The Killing of a Sacred Deer is haunting but too enigmatic: EW review
In The Lobster, Greek director Yorgos Lanthimos conjured a weird and wondrous fable about loneliness, monogamy, and shellfish. Now, in his equally absurd follow-up, The Killing of a Sacred Deer, he’s working in the same deadpan register — but with diminishing returns.
Shot in the slow, hypnotic style of Stanley Kubrick and propelled by what appears to be a classic stalker-thriller plot, the film is bound to enchant some and confound many more. Colin Farrell stars as a cardiovascular surgeon with an ophthalmologist wife (Nicole Kidman) and two teenage kids who forms an odd relationship with the clingy, creepy son (Dunkirk‘s Barry Keoghan) of a patient who died on his operating table. Guilt drives Farrell’s character, but something darker drives the boy. Just how dark will become clear.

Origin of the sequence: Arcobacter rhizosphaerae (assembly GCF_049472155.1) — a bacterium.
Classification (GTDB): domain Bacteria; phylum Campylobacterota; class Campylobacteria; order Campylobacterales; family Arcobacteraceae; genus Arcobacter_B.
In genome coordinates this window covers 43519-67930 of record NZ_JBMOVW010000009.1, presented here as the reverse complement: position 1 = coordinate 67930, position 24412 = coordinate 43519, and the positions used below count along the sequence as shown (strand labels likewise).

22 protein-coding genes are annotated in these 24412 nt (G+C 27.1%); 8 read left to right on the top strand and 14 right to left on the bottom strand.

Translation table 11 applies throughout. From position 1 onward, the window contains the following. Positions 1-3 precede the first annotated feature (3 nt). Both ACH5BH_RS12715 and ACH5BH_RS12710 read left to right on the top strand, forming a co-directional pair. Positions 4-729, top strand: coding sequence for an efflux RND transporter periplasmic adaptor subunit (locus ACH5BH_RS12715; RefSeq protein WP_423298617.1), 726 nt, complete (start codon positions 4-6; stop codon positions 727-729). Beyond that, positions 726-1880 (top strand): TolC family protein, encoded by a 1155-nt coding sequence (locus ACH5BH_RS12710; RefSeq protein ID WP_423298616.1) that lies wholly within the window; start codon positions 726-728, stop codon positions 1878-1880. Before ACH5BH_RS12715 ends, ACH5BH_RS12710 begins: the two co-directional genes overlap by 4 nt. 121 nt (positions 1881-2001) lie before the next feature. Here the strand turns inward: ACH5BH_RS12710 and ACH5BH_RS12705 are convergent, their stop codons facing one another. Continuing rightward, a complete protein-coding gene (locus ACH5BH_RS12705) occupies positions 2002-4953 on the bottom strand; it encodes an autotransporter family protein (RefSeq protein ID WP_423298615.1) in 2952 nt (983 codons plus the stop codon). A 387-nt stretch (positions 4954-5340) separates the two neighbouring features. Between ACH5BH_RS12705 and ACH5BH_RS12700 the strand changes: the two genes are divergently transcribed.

Farrell delivers his lines with the same replicant monotone he used in The Lobster. And Kidman, the only cast member who expresses recognizably human emotions, extends her recent hot streak. But even she’s not enough to give this head-scratcher any real life. The Killing of a Sacred Deer is haunting and singular and strange, but it’s also icy, remote, and too enigmatic. Lanthimos dares you to get on his wavelength, then leaves you just hanging there. B-
The Killing of a Sacred Deer